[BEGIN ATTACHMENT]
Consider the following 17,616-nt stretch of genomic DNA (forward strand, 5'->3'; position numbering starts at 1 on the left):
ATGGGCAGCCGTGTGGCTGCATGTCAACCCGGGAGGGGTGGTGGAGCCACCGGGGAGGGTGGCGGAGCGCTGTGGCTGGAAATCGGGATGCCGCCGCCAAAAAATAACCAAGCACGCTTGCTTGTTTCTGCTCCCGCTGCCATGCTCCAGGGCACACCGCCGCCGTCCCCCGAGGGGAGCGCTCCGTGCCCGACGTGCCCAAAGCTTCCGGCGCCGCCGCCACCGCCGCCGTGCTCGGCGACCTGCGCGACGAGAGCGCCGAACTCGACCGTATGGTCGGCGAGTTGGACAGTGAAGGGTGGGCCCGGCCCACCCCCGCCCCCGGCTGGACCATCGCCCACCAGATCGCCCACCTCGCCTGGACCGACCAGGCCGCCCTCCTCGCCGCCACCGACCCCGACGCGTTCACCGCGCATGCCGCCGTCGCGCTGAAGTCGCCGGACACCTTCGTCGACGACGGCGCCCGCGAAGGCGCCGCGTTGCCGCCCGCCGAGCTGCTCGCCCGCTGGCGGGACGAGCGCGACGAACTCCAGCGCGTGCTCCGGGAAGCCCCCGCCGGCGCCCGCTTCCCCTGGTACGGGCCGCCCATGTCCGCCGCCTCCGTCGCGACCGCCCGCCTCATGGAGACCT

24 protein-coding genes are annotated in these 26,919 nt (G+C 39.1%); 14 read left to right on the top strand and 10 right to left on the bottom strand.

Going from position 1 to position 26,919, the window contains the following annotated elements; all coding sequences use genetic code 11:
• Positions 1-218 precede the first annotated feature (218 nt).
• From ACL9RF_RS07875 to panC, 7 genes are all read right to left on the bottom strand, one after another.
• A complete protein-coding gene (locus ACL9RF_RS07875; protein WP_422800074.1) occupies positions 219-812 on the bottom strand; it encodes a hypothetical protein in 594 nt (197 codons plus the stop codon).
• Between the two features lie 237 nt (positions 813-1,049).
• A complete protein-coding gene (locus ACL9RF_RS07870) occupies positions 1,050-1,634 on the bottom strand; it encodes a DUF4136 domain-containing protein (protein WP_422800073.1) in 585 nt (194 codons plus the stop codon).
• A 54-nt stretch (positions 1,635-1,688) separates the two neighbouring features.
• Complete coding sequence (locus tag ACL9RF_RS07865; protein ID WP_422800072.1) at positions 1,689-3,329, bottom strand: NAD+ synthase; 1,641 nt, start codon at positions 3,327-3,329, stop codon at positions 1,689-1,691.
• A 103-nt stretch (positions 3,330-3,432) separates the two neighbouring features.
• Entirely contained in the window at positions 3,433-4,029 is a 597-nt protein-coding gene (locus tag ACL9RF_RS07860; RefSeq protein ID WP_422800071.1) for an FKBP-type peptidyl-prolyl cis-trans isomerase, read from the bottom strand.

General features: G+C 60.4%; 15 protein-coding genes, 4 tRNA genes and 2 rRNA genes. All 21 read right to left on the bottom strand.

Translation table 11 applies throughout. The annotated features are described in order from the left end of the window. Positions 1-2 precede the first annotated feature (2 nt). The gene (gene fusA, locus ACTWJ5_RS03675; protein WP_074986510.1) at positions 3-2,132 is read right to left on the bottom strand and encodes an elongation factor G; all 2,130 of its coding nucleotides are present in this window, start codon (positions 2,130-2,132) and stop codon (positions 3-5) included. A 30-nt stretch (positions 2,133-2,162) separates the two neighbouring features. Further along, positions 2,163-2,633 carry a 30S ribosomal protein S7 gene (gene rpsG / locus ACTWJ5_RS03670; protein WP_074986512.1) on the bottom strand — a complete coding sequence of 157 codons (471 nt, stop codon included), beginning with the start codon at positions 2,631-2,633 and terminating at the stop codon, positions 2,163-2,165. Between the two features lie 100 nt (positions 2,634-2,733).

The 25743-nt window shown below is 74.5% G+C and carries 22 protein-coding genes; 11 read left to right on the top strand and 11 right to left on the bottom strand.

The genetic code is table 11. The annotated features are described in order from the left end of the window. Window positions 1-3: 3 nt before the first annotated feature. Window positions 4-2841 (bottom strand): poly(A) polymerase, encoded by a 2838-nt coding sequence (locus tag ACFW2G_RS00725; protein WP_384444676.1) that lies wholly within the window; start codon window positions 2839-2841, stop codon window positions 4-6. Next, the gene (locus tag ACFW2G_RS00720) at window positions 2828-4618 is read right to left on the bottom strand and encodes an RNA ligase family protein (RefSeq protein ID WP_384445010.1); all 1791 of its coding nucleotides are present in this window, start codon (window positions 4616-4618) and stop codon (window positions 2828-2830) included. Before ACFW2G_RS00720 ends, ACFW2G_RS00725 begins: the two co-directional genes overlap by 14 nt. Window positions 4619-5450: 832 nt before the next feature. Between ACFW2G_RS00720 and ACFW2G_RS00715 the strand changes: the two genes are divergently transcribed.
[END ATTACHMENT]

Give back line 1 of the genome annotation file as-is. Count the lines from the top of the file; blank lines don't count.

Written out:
Consider the following 17,616-nt stretch of genomic DNA (forward strand, 5'->3'; position numbering starts at 1 on the left):